You can get a whole sandwich or a soup/salad and half sandwich combo which is much the same as what Farm to Market offered. There is a Black Forest Ham, Turkey Havarti and an interesting chicken breast with artichoke sauce sandwich. All are passably good but won’t blow your mind. They are sandwiches after all. I have some slight concerns about the prices here. For almost $10 I got half a grilled ham sandwich and a cup of soup.

Red Bench Cafe

I’m not convinced that this is a good deal, considering that even my relatively modest appetite was barely sated after eating it.

Nonetheless I am firmly convinced that Red Bench Cafe is an improvement over its previous incarnation as Farm to Market Cafe which I had become increasingly disappointed in up until its sale. I believe that the ingredients are now of higher quality and that there is more thought put into preparation. I am honestly not sure what has happened to this place in the last 6 months in terms of ownership, but these folks are making a strong effort to surpass the effort made by Farm to Market. Downtown OP needs a decent sandwich/soup spot and right now they have it.

Red Bench Cafe on Urbanspoon

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D’Bronx: 3904 Bell & 7070 W 105th

 Posted by at 2:45 am
Oct 012009

D'BronxI’m not sure what the history of D’Bronx is in Kansas City, but the 39th Street and Bell location has all the hallmarks of a local institution. Occupying a couple storefront spaces, the interior is bustling and little crusty. It features well-worn hardwood floors, utilitarian seating, a chalkboard menu and lots of graffiti on the stone walls.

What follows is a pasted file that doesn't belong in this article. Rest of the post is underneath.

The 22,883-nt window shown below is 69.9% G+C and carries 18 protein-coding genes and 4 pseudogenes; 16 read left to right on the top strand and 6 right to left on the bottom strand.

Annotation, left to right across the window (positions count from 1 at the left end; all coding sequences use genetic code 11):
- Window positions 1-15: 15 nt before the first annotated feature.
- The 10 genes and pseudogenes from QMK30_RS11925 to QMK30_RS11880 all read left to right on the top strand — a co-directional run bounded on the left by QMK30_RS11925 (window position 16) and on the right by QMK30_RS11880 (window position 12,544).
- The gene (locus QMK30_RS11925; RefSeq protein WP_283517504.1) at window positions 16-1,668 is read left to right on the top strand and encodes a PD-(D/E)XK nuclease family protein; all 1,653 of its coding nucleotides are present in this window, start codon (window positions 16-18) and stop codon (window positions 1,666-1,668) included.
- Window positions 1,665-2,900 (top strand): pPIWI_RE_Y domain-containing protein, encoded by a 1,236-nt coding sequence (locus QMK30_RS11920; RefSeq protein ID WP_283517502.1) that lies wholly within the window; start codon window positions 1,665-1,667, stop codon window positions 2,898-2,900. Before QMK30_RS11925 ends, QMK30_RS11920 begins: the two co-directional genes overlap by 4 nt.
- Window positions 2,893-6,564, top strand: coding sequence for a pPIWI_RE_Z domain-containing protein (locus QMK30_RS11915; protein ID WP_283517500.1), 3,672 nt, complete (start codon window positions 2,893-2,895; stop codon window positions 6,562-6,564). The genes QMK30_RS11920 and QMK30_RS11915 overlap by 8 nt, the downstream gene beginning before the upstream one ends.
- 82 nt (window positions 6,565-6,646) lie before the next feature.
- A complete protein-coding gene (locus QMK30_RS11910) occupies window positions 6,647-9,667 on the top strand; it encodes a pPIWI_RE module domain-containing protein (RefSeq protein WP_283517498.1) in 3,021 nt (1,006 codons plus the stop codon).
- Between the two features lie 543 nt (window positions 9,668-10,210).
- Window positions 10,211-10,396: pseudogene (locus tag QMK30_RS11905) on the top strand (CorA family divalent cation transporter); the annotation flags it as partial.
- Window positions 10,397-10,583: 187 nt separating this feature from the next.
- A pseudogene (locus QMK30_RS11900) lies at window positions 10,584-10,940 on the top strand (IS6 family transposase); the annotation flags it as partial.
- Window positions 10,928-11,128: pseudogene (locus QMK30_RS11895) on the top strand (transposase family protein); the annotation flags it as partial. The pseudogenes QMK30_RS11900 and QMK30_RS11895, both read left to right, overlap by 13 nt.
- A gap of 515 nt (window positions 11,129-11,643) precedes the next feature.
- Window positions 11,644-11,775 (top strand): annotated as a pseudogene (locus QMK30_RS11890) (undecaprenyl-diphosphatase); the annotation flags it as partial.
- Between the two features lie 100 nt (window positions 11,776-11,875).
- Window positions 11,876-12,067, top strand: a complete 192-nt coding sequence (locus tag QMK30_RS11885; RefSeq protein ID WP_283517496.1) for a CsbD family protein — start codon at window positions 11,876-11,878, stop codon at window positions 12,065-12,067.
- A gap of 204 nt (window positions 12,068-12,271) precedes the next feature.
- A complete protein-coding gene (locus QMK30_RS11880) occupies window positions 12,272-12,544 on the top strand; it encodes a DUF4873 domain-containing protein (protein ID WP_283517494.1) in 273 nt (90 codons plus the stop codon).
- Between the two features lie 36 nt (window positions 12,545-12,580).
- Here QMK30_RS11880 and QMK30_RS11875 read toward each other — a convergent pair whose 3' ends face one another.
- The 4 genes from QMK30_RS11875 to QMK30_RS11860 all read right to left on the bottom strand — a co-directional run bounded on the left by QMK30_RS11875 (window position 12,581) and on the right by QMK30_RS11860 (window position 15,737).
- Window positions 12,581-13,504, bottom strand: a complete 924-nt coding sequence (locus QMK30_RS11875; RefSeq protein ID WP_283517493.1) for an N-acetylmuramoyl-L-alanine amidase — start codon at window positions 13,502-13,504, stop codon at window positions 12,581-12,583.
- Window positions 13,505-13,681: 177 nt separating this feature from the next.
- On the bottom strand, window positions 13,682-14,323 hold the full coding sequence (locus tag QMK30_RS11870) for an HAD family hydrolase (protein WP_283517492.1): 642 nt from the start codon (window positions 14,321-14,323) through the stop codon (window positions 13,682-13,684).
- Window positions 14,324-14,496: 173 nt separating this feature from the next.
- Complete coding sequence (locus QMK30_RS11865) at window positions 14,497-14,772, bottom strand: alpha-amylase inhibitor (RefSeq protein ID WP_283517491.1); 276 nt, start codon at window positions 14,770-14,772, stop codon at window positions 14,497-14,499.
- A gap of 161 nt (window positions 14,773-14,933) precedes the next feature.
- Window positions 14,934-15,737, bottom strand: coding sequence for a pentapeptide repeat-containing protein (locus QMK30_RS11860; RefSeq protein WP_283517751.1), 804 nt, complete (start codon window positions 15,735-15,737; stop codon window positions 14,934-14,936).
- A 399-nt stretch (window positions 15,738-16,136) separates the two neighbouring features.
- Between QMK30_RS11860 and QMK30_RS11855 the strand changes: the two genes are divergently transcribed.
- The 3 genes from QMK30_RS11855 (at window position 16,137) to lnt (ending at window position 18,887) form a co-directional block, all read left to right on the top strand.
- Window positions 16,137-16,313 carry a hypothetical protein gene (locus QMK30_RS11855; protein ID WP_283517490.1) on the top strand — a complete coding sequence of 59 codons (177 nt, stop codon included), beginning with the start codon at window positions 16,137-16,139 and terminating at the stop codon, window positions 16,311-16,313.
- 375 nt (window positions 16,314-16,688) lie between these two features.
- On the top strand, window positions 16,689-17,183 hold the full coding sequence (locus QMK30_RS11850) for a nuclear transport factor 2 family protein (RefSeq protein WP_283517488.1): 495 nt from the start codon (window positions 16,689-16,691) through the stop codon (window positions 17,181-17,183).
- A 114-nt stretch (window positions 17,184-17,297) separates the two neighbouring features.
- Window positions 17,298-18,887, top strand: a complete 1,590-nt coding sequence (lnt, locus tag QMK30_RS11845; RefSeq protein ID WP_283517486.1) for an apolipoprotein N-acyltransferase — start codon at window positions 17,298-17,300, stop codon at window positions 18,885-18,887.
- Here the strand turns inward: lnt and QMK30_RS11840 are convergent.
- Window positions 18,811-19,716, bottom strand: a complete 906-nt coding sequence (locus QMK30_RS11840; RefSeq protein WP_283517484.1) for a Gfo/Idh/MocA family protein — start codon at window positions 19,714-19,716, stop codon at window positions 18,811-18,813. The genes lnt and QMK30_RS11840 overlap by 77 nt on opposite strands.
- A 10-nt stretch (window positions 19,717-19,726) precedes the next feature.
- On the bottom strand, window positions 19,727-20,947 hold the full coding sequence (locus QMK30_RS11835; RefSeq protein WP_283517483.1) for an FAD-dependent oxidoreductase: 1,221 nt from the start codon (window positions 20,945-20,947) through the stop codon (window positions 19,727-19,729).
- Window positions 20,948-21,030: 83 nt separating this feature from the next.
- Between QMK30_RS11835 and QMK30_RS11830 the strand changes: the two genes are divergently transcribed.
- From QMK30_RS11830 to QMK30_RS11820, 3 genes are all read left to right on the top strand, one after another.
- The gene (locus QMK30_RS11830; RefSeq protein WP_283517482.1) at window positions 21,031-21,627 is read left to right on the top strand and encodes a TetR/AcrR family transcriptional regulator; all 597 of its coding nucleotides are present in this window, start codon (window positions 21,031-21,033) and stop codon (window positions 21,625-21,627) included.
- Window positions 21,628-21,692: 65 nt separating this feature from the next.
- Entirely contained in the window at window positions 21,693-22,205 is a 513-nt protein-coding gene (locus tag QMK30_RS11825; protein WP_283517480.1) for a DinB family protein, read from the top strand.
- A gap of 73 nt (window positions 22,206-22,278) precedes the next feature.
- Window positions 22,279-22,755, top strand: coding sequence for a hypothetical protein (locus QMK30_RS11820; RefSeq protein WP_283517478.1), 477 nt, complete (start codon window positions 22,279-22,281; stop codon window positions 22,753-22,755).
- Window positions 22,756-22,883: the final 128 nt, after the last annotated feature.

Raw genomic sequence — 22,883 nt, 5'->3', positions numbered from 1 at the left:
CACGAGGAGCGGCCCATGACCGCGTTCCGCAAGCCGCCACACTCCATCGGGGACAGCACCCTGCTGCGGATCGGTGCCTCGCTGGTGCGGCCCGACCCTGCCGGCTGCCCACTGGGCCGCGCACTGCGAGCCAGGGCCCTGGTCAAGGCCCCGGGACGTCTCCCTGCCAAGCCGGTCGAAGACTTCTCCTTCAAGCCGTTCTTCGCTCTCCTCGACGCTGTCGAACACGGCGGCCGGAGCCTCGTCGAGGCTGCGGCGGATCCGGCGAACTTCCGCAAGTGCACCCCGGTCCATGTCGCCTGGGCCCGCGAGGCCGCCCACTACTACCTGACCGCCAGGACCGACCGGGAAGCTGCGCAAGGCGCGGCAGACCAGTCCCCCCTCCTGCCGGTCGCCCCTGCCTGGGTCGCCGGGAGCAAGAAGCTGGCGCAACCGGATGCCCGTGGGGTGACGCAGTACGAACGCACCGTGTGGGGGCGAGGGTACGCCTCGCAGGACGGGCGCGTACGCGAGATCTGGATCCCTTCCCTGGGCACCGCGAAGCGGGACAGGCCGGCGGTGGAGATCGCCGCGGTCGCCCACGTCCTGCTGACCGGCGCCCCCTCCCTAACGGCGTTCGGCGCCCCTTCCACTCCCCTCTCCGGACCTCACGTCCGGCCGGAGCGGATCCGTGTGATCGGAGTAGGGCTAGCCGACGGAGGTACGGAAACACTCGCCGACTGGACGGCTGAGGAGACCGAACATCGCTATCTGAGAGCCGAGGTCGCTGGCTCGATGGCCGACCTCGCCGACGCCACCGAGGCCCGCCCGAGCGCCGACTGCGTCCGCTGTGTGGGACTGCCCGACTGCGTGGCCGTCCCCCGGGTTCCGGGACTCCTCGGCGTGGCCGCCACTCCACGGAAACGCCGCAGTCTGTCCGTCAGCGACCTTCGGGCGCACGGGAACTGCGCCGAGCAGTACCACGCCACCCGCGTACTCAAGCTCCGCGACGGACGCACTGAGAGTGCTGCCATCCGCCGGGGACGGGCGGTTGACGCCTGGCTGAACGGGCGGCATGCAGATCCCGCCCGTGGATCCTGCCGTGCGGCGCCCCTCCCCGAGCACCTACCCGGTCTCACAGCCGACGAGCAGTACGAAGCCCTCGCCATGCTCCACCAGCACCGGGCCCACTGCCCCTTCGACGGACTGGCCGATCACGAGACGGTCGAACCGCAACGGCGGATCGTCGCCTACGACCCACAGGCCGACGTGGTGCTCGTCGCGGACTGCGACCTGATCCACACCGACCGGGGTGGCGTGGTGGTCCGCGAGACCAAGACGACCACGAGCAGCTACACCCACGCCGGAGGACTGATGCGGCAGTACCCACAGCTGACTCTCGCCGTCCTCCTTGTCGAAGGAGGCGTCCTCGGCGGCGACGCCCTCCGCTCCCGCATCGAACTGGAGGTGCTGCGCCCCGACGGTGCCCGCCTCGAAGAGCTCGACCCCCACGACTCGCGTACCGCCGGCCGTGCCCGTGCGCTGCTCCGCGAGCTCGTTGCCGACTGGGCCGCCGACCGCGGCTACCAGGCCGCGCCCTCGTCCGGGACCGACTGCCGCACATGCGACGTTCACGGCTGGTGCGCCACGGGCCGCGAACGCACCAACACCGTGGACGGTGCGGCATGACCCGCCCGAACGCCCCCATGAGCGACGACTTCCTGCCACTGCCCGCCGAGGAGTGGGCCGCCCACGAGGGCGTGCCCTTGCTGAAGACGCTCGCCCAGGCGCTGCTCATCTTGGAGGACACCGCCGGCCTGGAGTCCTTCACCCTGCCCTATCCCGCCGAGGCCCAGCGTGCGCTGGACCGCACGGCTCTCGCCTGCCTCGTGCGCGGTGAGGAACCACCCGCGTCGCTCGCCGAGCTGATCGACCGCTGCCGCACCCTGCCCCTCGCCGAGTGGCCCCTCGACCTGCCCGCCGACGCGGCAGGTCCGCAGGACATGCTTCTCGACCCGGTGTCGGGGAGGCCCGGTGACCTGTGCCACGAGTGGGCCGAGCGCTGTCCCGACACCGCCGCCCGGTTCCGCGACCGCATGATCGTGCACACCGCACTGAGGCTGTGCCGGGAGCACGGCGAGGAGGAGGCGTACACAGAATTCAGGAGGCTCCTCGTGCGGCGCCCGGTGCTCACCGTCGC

It always seems fairly crowded and boisterous. You walk through the dining area to place your order at the front counter. After paying, collecting napkins and silverware and procuring a beverage you find a seat in one of the little dining areas and wait for your food to come out. And wait. And wait.

Yes, it takes a while to get even a slice here, and I assume that’s because they put everything together to order, not to mention the fact that they do a high volume. Pizza is one of those foods that you should expect to wait for unless you’re getting it from under a heat lamp.


But it actually tastes very good, despite looking a little haphazard. The toppings are applied in great quantity but don’t really melt into the slice; they kind of rest there in a little mound.


The relatively thin crust manages to stay quite crispy and is a very pleasant texture. In short, this is good pizza. The “D’Bronx Special” is a veritable shit-ton of ingredients. A slice will cost you $5, but it is a huge meal, easily worth the money.

D'Bronx Slice